Admittedly, this was not an easy situation for anyone to predict. Nevertheless, the Hong Kong government must take prompt action to minimise the impact.
Hong Kong still faces a severe Covid-19 situation. Last month saw a record-high number of imported cases. Meanwhile, following the relaxation of Covid restrictions in the mainland, the number of cases is also believed to have soared to record highs. Residents on both sides of the border have been scrambling to get pain relief and fever medicine.
Now, as Hong Kong gets ready to open its border, and with the axing of testing requirements for incoming travellers, the city can expect a lot more visitors. Given that more than half the passengers on a recent flight from China to Italy tested positive for Covid-19, is our government prepared for the arrival of large numbers of potential Covid carriers?
There is no doubt that reopening the border with mainland China is a top priority. Three years of isolation has done a great deal of damage to the city’s economy and its status as connector between China and the world. Reopening the border will bring the economic opportunities the city desperately needs.
Nevertheless, we should be careful not to let the reopening become a burden. Given the short infection cycle of Omicron, it can be estimated that in just a few more months, the number of new cases in the mainland will reach its peak. There is no need for Hong Kong to be hasty while both the city and mainland are experiencing a surge in cases.
What is more important for the city is to keep a close eye on the Covid-19 situation in mainland China and implement measures accordingly to contain the spread.
The issue affects local people’s lives. Though Hong Kong has adjusted its medical system to the city’s own Covid-19 situation, it is necessary to keep monitoring incoming travellers from mainland China to ensure the number of cases doesn’t overburden the local healthcare system.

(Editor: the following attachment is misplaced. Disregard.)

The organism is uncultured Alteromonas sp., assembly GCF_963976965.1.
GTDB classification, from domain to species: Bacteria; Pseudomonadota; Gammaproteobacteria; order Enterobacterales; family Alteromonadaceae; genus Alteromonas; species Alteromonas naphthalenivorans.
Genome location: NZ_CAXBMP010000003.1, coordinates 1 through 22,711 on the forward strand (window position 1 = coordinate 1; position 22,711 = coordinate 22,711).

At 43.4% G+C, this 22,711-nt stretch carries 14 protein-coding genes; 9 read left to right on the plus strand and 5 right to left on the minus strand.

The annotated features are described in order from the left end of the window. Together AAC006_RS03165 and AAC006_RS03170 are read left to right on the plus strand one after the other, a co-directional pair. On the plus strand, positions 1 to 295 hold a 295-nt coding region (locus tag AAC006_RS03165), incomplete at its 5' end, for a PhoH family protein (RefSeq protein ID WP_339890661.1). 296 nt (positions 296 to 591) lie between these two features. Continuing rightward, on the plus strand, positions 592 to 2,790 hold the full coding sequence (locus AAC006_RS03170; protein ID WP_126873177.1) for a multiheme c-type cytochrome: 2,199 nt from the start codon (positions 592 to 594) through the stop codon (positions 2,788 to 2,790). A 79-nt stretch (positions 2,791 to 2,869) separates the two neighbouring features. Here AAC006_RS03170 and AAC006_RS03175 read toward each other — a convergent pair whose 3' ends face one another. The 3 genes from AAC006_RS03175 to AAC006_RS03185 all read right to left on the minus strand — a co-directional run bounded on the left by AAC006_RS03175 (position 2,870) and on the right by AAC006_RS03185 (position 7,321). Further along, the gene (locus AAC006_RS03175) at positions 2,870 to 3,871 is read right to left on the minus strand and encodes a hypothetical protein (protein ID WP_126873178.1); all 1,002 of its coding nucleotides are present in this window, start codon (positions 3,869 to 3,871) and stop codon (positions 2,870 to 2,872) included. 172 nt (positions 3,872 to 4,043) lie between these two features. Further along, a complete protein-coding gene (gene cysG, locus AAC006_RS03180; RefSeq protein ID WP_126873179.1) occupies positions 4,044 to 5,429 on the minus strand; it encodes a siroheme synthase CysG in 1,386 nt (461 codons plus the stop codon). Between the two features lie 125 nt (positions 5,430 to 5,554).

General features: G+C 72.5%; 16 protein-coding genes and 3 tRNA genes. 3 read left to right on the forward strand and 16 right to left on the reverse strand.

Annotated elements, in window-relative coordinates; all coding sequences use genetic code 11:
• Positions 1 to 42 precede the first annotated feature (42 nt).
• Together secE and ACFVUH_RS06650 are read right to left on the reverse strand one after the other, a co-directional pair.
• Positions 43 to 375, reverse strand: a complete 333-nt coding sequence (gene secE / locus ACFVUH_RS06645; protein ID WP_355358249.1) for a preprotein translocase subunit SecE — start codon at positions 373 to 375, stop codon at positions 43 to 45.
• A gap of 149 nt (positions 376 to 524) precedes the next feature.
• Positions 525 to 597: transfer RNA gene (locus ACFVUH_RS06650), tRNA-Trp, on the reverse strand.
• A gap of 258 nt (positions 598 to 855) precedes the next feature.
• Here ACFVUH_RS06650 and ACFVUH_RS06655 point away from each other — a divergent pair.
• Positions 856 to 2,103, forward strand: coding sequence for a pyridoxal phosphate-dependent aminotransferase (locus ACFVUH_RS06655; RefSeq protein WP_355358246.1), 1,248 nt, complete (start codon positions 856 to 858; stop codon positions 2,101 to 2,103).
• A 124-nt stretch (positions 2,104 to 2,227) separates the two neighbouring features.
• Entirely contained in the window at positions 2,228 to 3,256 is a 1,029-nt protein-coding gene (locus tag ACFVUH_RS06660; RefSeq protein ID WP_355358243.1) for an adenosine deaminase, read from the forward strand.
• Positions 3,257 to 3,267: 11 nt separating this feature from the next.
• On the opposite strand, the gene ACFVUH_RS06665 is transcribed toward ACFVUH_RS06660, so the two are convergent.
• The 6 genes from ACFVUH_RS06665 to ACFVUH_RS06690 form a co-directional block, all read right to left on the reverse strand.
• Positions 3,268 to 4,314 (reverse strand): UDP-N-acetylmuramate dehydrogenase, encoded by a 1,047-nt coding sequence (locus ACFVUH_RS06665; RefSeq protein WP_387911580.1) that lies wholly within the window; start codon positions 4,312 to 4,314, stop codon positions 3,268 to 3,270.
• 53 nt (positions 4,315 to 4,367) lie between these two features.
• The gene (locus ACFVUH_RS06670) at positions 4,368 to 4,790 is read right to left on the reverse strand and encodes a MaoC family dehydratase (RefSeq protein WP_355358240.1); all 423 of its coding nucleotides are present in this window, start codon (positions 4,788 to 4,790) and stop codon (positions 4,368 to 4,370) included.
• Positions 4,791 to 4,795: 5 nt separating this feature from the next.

The supply of medication is another issue. The recent shortage of pain relief and flu medicine at chemists suggests the city is not ready for another wave of infections. This is more than a business matter; it is a matter of public interest that requires the Hong Kong government to step in.
Even more severe than the effect on local resources and infrastructure is the impact on the mentality and confidence of Hong Kong people. While many are grateful to see travellers returning, people also worry about the pressure that an increase in visitors will put the city under.
The Hong Kong government has assured the public that supplies of medicine are abundant. Yet until the currently empty pharmacy shelves are restocked, it will be difficult to put people’s minds at ease.
Public confidence is essential to the smooth reopening of the Hong Kong-mainland border. Reassuring the public that they are safe will reduce any chance of tensions rising between Hong Kong people and mainland visitors. Some may still remember that at the very beginning of the pandemic, a number of local restaurants refused to serve mainland visitors.
When the public is unable to put its trust in the government, people are more likely to take matters into their own hands. The damage this could cause would be greater than that of temporary government measures.
The Hong Kong government should not be afraid to take precautions to cope with the unfolding situation. Reopening the border is no doubt a priority, but the central government will understand that the timing right now is far from ideal.
Visitors from the mainland, or those in Hong Kong planning a return trip, will also no doubt understand the need for measures to stop the spread of Covid-19 from high-risk areas.
Furthermore, such measures would demonstrate that the Hong Kong government can act on its own on matters of public health, boosting international confidence in Hong Kong’s governance, and strengthening the city’s global connectivity in the long run.
John Hanzhang Ye is a PhD student in science and technology history at the University of Minnesota, Twin Cities and also holds an MPhil degree in sociology from the Chinese University of Hong Kong